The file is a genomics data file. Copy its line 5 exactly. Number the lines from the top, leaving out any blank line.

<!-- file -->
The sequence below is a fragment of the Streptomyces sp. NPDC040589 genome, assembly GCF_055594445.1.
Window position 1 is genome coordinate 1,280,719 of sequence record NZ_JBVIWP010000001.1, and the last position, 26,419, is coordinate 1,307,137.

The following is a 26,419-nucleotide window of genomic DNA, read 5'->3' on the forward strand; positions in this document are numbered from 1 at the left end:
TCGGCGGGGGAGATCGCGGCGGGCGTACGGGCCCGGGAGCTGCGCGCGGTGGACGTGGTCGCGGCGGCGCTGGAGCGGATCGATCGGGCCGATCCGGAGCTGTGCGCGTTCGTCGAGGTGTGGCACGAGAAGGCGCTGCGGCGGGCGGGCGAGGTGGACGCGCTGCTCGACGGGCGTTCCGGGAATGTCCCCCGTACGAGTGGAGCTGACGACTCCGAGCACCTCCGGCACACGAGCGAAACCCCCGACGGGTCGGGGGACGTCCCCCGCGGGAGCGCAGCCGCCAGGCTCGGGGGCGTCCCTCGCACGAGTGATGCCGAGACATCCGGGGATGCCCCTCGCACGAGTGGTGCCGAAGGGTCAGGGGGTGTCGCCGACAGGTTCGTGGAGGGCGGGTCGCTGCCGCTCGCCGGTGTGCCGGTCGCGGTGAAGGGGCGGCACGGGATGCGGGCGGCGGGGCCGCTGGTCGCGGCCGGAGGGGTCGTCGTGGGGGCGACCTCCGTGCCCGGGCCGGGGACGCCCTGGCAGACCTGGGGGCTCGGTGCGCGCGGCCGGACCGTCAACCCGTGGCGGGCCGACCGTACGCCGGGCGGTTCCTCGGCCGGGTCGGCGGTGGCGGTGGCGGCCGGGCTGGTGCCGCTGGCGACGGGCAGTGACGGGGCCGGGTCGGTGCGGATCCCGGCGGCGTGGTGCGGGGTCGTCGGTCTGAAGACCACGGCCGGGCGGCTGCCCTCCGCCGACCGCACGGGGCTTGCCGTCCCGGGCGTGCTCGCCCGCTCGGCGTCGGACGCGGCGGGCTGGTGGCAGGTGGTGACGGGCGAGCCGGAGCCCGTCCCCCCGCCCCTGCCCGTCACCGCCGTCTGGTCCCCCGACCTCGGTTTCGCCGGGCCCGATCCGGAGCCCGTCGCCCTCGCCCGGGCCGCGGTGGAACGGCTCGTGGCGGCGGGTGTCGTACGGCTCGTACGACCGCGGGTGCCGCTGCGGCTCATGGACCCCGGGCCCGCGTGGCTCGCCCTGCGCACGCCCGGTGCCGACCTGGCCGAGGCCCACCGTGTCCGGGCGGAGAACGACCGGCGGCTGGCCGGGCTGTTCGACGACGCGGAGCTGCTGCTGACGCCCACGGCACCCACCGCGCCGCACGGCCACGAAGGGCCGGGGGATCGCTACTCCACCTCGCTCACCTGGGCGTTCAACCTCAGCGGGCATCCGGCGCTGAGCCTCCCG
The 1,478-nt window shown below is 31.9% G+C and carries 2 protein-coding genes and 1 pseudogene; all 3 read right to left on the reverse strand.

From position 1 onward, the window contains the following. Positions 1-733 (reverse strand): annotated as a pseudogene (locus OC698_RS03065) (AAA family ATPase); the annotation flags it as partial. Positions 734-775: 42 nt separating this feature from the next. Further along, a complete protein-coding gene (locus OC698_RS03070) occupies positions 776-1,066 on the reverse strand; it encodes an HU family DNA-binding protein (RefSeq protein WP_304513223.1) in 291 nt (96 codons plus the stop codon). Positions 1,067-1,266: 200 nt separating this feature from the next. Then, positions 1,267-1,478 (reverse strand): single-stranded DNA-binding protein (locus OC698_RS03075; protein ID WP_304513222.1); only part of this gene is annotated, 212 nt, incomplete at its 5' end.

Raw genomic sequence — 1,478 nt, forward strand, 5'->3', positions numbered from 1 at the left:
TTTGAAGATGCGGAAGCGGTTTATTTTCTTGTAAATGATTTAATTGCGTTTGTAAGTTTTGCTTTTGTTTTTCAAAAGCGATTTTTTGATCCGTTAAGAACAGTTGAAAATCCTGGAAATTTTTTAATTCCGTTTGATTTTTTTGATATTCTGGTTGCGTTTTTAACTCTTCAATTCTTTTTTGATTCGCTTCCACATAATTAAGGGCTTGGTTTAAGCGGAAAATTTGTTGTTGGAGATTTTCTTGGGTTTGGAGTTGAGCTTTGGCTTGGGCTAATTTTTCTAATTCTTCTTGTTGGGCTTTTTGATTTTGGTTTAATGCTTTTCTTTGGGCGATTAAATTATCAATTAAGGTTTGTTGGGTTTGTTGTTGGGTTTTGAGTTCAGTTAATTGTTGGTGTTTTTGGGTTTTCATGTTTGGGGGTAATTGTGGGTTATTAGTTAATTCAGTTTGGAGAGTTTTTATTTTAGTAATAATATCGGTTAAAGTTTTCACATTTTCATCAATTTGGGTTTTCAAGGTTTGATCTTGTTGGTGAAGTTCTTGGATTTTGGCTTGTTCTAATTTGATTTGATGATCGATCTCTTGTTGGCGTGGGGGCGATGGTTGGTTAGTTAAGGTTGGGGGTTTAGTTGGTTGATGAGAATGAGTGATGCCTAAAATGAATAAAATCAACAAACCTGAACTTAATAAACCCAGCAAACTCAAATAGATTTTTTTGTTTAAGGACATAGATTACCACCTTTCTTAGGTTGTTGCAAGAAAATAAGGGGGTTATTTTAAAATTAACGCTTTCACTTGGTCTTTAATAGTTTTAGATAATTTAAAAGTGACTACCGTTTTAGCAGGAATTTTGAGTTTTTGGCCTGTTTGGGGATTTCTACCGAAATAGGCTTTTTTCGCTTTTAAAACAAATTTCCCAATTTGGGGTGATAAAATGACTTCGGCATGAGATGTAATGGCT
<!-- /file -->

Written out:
The 1,478-nt window shown below is 31.9% G+C and carries 2 protein-coding genes and 1 pseudogene; all 3 read right to left on the reverse strand.